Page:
478.4 Producing, supplying or obtaining data with intent to commit a computer offence

Other crimes involving computers

474.14 Using a telecommunications network with intention to commit a serious offence

474.15 Using a carriage service to make a threat

474.17 Using a carriage service to menace, harass or cause offence

Queensland Legislation

Video: Sarah Lawrence explains how Section 359B of Queensland’s Criminal Code regulates cyberstalking

Incidents of cyberstalking are recognised under the definition of unlawful stalking in Section 359b of Queensland’s Criminal Code. Through the inclusion of subsection (c)(ii) unlawful stalking extends to contact through the use of telephone, mail, fax, email or through any technology.

Cyberstalking includes email stalking, phone stalking and computer stalking. Both email and phone are expressly stated in section 359B of the Criminal Code as methods of contact for unlawful stalking. Computer stalking, while not expressly stated in the provision, would likely be covered by the phrase ‘any technology’ and therefore would still be caught by the stalking offence.

A major controversy surrounding the stalking offence is the that the victim must have suffered a real apprehension or fear of violence, however, cyberstalking is unlikely to meet this threshold due to its virtual and non-physical nature. In addition, the prosecution of cyberstalking is difficult and victims must turn to other avenues to find relief. The current and most realistic remedies for victims would be to approach social media services to have material removed, or to report the behaviour to the eSafety commissioner.

Private Law: Electronic Contracts

Access to computer systems is typically constrained by both code and contract law. The code that makes computer systems interactive will often have some system for controlling access to the system. For example, websites are often made accessible to the public, but webservers can be configured to ensure that different parts of the website are only accessible to logged-in users with the correct permissions. Similarly, login controls prevent people from gaining access to computer systems without the correct password or credentials. Accessing computer systems by breaking these authentication mechanisms will usually be an offence under the unauthorised access or computer trespass provisions in the criminal law.

Shrink-wrap, click-wrap, and browse-wrap agreements

Video: What’s the difference between a click-wrap and a browse-wrap agreement? by Erin Laird

The link between access control systems and private law is typically made through a contract. Many websites now have contractual terms of use that purport to limit access to the website upon acceptance of those terms. When this is done in the registration process, where a user must affirmatively agree to contractual terms (typically by checking a box or clicking a button), this is called a ‘clickwrap’ contract. When contractual terms are instead incorporated by reference (for example, a link at the bottom of the page entitled ‘terms of use’), this is called a ‘browsewrap’ contract.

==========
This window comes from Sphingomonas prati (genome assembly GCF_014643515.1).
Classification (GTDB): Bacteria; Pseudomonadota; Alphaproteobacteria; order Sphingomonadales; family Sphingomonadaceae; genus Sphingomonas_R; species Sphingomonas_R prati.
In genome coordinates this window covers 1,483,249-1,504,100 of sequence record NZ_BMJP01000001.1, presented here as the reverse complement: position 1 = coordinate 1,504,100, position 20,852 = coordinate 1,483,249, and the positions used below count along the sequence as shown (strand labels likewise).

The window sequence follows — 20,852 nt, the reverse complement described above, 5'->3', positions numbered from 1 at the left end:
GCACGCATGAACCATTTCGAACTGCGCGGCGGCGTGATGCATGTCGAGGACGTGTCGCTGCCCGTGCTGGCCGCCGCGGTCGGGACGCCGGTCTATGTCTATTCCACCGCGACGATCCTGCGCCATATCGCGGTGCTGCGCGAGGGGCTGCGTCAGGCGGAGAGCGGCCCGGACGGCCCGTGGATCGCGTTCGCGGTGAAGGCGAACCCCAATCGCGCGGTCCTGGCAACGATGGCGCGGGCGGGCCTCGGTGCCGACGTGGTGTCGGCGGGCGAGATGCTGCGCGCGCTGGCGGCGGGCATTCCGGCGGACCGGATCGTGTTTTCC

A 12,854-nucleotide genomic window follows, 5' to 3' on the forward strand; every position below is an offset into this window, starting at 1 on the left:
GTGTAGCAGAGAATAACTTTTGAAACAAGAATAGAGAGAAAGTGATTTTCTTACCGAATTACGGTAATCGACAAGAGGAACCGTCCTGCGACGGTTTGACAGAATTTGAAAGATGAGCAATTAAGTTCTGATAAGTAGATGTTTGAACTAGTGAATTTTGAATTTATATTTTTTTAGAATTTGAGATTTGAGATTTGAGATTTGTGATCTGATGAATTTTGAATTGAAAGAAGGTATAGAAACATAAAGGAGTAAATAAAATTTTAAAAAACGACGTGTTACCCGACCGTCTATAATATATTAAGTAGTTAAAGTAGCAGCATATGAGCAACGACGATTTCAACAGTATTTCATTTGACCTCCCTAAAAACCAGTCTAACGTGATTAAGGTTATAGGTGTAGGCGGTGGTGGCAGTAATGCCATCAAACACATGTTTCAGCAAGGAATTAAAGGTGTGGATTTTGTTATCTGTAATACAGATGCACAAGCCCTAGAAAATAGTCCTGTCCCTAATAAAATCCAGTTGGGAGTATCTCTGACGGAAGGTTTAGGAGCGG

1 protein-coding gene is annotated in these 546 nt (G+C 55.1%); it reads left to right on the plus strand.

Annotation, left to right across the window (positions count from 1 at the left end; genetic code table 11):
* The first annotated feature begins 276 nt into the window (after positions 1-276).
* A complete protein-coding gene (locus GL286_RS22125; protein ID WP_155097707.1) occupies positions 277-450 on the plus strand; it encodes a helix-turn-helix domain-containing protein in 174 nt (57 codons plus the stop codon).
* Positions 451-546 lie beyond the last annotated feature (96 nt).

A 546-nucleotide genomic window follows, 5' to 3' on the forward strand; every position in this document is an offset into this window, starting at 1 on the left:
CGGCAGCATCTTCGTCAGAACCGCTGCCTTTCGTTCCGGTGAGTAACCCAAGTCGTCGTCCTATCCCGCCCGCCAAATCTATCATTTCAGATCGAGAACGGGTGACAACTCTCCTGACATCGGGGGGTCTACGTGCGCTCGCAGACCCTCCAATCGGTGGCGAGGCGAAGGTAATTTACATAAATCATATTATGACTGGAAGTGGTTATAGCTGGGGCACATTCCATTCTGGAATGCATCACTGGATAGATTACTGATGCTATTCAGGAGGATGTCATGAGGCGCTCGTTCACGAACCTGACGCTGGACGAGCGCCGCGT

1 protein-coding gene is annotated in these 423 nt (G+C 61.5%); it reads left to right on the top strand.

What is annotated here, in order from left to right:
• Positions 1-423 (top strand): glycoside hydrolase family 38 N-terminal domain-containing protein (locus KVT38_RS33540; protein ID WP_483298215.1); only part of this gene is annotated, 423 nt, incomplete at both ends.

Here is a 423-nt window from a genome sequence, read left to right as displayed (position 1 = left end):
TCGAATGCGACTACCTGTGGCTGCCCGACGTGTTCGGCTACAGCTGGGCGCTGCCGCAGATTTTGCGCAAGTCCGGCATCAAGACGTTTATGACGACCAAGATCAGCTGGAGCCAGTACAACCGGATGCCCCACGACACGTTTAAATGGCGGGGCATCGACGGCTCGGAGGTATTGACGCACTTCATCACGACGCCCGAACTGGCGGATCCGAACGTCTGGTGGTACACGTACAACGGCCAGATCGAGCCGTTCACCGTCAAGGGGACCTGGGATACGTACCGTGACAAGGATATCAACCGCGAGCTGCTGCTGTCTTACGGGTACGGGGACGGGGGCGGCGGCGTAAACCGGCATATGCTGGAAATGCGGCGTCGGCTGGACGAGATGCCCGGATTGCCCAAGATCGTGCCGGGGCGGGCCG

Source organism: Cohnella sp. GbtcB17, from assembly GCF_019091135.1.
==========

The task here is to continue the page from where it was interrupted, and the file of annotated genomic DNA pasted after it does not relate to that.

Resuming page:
‘Shrink-wrap’ licence agreements are agreements found inside software packaged for sale. This raised the question of how software licence agreement of the provider was binding on the consumer, when the consumer entered into the sale contract with the retail shop. In ProCD Inc v Zeidenberg 86 F 3d 1447 (1996), the Court held that consumers will be bound to the licence agreement if they open the packaging and subsequently install the software, as they reliquished an opportunity to reject it by returning the software.

A ‘click-wrap’ agreement is an online agreement where the user actively gives consent to the terms and conditions. The user will do this by either clicking on a button or checking a box next to a statement saying “I agree to the terms and conditions”. A browse-wrap agreement is an online agreement where the user is assumed to have given passive consent by merely being on the website because being on the website is stated to amount to entering into an agreement with the provider.

Click-wrap and browse-wrap agreements differ from how the terms are incorporated to the agreement by reference. To be enforceable, it must be done by signature or reasonable notice.1 Click-wrap agreements do this by signature. Browse-wrap agreements attempt this through reasonable notice, but this is sometimes harder to enforce.2

Terms of Use documents are either click-wrap or browse-wrap agreements that typically deal with a series of different legal issues. They might include limitations of liability clauses, standards of acceptable conduct, copyright and other intellectual property policies, dispute resolution mechanisms, and many other terms. These can be very useful for online service providers. Because users must agree to the terms to use the website, these terms become enforceable through contract law and, in some cases, also through the criminal prohibitions on unauthorised access. In practice, the contractual component is the most important: through electronic contracts, online service providers are able to structure their rights and exposure to potential liability in a standardised, low cost manner.

Matthias Klepper Explains the Authority In US v Drew that Breach of Terms of Service Does Not Constitute ‘Unauthorised’ Access

Terms of Use documents are often criticised for the problems they pose for consumers. Click-wrap contracts are generally enforceable, regardless of whether the consumer has actually read the terms or not. Many firms abuse this system by including quite harsh terms in the fine print of the contract in order to minimise their potential risk. In response to this general concern, Australia has recently introduced unfair terms legislation that will limit the enforceability of standard form contracts that are deemed to be unfair.

Video Overview of the Contract Dispute in eBay v Creative Festival Entertainment

  1. Toll (FGCT) Pty Ltd v Alphapharm Pty Ltd (2004) 219 CLR 165 approving L’Estrange v F Graucob Ltd [1934] 2 KB 394. 

  2. Hotmail Corporation v Van Money Pie Inc (1998) 47 USPQ 102.